How many times have you trained really hard for an event and after you have completed it said to yourself  ‘I’ll just have a week off to rest and then I’m back to it’. This soon turns into ‘I’ll start on Monday’ and before you know it those weeks have turned into months, life has got in the way and your fitness levels have slumped.

As time off adds up, it becomes more and more difficult to get started again. You begrudgingly squeeze yourself into your running bottoms – you no longer need to use the tie string round the waist – and you feel like you’ve failed.

You are not a failure. Why wait until Monday? You can start again now – here’s how:

Set yourself small goals:
Getting out of the door is the hardest part. Pick two or three nights a week to exercise. It doesn’t matter what you do, you can walk/swim/run/cycle/fitness class, it’s the routine and mindset we are working on here. I’d aim for around half an hour to start with.

Start small:
Say, for instance, you decide you are going to go out Mon / Wed / Fri and run two miles. Hey, you may not even manage to run the full two miles – who cares?  You’re out there and you are doing it. Stick to it and you will get there.

Gradually increase:
Once you are into your routine see how you feel and increase your distances/time from there. It could be that you go from run/walking 2 miles to actually running 2 miles three times a week. Increase slowly – maybe change 2 of your runs up to 2.5 or 3 miles or add in a weekend run as well.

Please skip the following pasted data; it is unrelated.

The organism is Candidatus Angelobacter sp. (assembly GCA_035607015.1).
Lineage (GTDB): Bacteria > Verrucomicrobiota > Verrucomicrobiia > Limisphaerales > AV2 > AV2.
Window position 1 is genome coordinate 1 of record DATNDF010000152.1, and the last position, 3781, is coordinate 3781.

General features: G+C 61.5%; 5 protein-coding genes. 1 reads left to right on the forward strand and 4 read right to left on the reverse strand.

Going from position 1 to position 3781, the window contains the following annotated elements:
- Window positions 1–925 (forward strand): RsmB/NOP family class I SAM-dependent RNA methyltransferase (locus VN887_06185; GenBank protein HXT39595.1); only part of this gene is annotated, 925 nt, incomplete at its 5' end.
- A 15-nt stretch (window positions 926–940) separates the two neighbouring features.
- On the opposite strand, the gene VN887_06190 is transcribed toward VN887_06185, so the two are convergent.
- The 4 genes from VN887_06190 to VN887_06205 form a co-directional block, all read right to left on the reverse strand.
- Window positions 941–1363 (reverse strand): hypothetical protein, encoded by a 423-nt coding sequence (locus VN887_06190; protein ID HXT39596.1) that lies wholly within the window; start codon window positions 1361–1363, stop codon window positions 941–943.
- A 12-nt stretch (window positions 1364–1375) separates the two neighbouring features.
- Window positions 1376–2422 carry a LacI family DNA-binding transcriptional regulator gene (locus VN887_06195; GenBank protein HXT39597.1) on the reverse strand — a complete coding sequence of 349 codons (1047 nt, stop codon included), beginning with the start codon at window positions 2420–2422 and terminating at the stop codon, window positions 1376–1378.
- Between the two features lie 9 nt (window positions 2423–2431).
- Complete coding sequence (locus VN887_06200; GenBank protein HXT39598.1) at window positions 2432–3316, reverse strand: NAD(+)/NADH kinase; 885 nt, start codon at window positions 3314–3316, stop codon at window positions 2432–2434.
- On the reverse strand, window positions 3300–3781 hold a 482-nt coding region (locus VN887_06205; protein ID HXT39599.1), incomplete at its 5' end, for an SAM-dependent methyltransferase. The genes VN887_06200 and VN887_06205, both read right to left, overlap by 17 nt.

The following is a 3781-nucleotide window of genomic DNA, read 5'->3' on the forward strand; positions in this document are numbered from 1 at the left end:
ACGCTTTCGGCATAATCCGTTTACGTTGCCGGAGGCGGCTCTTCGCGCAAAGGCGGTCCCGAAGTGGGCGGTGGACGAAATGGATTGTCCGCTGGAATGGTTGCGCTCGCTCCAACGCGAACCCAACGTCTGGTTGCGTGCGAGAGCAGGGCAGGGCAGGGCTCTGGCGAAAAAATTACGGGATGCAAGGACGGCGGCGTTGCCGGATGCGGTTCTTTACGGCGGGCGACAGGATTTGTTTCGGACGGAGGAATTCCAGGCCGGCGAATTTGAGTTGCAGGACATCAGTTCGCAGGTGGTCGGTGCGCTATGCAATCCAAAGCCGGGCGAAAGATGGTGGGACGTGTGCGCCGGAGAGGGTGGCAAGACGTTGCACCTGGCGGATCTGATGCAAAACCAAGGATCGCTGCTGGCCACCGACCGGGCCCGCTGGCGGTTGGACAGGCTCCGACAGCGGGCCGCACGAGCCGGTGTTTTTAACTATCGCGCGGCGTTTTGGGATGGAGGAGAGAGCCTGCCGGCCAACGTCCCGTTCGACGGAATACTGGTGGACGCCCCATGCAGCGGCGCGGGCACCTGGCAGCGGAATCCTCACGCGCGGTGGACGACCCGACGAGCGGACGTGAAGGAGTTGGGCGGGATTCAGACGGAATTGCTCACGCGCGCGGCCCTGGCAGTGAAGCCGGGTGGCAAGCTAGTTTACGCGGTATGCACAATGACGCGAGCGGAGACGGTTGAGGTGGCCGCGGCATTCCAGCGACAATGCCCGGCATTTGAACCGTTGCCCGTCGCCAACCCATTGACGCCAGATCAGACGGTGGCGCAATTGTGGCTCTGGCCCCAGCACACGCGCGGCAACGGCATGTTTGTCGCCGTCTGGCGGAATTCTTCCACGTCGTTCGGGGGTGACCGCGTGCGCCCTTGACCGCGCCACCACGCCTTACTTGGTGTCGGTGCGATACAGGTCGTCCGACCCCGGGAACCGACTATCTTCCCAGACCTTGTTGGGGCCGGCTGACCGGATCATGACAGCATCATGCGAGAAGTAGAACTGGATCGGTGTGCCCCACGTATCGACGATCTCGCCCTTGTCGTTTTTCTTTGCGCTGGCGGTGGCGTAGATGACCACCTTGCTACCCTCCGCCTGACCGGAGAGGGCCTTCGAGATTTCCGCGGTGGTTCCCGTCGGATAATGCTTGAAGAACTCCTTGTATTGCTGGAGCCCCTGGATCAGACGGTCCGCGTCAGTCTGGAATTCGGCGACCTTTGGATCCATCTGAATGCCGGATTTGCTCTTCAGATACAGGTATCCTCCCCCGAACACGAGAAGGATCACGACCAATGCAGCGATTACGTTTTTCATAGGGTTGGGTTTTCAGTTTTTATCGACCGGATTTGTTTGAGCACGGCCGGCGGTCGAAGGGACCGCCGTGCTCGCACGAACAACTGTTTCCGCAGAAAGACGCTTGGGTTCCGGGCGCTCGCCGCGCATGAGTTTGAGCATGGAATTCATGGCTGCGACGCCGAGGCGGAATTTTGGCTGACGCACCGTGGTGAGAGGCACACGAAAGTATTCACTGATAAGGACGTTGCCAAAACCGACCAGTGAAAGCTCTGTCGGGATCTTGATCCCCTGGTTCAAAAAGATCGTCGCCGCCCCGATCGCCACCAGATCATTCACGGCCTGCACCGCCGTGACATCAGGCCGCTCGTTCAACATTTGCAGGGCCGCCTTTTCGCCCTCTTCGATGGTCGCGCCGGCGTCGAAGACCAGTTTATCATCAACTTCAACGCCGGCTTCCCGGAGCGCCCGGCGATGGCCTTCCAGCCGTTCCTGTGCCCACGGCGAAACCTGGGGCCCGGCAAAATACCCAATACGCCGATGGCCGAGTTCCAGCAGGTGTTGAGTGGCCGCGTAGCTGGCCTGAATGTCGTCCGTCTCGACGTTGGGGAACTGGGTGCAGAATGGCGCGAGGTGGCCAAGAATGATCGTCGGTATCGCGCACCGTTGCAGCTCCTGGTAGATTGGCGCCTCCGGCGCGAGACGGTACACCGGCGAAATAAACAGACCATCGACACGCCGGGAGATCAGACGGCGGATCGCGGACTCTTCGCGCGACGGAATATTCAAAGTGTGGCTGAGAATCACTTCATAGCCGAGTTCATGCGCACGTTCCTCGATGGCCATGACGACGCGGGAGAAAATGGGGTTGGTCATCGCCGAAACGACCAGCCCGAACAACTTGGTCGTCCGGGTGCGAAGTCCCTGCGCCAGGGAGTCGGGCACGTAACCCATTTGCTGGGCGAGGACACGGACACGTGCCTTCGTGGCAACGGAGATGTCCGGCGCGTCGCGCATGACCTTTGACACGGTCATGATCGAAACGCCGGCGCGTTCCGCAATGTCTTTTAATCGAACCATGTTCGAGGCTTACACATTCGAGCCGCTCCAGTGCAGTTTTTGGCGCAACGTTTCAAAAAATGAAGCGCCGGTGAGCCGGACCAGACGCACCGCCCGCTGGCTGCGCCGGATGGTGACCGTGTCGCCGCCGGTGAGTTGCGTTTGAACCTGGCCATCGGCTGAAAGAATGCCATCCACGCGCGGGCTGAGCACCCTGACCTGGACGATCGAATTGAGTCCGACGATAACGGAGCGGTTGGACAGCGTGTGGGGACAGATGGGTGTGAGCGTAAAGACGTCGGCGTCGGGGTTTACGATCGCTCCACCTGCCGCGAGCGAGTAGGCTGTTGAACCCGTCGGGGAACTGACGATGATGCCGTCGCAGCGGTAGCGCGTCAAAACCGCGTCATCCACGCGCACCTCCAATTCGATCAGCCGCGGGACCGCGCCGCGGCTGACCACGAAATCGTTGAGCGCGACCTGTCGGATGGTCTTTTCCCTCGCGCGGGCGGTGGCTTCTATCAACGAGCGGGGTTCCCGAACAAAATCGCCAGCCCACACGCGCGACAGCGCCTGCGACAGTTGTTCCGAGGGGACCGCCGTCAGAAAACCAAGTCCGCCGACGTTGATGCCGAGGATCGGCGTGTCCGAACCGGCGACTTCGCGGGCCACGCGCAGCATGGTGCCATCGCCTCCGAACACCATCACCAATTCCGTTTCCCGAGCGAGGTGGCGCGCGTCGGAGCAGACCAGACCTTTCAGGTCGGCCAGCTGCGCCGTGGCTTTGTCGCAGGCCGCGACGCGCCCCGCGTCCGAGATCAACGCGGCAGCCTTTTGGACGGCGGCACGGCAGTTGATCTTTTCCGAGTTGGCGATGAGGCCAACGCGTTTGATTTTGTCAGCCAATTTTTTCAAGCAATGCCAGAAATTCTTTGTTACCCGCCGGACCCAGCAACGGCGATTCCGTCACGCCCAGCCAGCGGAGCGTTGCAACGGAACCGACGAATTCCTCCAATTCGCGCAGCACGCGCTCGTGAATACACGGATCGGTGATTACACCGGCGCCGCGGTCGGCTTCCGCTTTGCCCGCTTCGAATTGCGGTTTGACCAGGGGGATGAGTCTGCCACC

Don’t get carried away:
Try not to go too far too soon – it increases the risk of injury and injury means you’ll be back to square one and we don’t want that! Rest days are also important.

Don’t compare yourself to others:
Your old running buddies are regularly smashing out 10k runs. You know, because you keep getting the notifications on mapmyrun / Strava. Good for them, but switch those notifications off. Go at your one pace.

Sign up for a race:
It’s a goal to work towards. There’s nothing more motivating than that seeing ‘5k / 10k / half marathon/marathon’ in bold letters in your diary

Make it social:
Join a running club or a fitness class. You are more likely to stick to it if you’ve agreed to train with a friend. Plus you can have a chat on the way round!

Don’t quit:
They say it takes 3 weeks to form a routine – this will be the toughest. Get through that and you are hopefully onto a winner.